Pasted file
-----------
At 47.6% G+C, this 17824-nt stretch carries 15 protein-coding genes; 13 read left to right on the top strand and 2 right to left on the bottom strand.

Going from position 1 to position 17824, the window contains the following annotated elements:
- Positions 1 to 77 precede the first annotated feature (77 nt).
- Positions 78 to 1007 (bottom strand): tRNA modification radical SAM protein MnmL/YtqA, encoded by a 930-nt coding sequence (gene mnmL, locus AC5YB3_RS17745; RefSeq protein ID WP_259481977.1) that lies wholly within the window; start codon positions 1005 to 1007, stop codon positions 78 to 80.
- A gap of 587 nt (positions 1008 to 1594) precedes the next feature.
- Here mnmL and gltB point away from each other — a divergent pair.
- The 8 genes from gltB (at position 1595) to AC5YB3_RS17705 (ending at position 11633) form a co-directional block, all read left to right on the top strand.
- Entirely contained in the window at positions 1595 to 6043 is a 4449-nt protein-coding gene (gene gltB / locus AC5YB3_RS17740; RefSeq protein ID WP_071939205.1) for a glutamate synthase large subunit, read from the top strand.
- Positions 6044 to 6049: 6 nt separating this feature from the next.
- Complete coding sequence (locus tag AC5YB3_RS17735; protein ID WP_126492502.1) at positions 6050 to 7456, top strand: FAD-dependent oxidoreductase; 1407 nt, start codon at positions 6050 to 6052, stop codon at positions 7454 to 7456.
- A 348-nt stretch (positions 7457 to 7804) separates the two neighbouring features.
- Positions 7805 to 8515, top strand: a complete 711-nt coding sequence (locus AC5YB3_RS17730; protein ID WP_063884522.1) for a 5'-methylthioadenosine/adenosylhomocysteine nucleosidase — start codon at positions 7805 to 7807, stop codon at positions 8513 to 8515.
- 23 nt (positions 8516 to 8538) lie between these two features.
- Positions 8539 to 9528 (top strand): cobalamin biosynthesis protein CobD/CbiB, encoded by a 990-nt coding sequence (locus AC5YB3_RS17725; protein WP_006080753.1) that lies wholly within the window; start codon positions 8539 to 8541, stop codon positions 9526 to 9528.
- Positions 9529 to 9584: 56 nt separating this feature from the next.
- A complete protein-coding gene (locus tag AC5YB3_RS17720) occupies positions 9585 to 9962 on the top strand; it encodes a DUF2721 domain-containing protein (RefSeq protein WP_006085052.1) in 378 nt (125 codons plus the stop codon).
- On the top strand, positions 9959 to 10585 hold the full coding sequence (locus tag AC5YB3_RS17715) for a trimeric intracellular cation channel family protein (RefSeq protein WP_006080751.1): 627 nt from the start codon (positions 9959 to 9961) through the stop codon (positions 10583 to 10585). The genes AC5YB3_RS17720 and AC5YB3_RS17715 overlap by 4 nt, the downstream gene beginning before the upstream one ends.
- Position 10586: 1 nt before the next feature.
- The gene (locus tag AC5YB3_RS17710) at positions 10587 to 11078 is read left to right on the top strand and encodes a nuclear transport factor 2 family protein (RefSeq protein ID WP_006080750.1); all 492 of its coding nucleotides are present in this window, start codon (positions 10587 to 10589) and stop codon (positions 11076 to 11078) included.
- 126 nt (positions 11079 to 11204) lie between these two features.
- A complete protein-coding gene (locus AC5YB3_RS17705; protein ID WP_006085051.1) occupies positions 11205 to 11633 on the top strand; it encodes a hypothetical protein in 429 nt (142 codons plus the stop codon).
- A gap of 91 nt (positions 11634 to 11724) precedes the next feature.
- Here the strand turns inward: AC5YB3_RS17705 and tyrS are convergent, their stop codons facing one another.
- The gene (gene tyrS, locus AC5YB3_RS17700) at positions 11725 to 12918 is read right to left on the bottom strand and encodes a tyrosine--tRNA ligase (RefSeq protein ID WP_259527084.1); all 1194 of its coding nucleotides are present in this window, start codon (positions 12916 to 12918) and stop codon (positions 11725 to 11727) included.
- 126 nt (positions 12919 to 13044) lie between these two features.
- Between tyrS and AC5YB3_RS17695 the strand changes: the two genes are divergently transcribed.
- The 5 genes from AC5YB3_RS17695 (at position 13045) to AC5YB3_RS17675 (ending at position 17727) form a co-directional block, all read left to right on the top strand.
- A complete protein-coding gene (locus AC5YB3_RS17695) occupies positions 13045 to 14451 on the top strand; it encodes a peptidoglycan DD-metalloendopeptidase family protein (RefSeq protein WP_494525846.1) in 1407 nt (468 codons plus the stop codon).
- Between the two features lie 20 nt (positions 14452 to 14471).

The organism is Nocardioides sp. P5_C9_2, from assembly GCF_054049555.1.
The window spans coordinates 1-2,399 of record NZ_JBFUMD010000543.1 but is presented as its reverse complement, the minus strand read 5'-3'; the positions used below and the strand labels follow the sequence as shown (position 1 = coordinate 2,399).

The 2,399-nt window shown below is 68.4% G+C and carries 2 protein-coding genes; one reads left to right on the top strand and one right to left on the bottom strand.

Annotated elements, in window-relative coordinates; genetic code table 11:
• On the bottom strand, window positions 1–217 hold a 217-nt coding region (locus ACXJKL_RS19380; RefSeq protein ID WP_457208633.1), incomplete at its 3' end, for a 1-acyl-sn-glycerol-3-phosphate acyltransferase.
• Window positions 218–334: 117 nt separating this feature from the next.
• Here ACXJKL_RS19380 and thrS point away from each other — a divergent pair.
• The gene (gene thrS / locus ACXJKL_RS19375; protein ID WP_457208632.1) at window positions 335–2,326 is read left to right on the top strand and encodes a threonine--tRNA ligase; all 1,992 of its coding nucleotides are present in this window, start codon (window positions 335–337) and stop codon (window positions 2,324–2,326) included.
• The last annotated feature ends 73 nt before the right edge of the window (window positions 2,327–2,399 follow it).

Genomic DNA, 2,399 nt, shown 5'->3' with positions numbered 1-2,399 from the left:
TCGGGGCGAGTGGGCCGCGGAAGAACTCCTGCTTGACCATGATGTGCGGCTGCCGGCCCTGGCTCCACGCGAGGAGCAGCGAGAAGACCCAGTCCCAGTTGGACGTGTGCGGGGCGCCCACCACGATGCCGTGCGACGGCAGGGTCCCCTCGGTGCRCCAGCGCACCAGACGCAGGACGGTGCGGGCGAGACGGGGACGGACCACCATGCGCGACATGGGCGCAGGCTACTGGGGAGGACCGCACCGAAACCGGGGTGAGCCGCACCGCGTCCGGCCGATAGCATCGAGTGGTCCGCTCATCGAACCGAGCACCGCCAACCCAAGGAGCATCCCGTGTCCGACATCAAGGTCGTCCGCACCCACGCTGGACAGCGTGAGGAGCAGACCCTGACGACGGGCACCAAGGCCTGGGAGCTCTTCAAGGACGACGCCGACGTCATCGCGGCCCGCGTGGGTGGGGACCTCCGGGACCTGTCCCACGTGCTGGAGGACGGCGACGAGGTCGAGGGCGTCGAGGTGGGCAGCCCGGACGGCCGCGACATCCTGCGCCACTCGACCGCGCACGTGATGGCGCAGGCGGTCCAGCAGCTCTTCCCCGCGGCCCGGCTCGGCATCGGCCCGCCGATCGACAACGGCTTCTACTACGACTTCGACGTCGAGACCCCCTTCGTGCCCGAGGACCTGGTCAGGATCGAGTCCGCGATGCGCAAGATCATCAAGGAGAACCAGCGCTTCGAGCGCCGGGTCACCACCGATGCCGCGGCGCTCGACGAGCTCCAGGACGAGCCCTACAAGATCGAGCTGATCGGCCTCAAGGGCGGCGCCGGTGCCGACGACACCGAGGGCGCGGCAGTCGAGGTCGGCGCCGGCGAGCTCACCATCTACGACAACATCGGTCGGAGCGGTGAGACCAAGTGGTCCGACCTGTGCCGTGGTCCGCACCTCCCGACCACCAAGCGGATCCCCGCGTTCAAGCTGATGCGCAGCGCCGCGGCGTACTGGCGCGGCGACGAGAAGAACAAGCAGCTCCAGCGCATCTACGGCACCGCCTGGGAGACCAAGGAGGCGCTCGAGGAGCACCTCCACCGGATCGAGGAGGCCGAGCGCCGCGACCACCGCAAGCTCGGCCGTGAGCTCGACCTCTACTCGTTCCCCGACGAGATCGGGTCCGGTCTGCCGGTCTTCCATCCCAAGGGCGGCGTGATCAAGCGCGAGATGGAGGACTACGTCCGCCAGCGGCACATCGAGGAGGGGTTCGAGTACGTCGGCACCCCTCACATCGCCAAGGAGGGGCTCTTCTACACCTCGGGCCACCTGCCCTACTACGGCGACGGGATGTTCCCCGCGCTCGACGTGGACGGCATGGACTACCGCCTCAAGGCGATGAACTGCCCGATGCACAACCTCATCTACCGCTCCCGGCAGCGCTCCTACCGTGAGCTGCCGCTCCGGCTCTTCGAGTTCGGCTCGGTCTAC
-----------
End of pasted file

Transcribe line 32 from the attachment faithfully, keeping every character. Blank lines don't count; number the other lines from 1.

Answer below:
The 2,399-nt window shown below is 68.4% G+C and carries 2 protein-coding genes; one reads left to right on the top strand and one right to left on the bottom strand.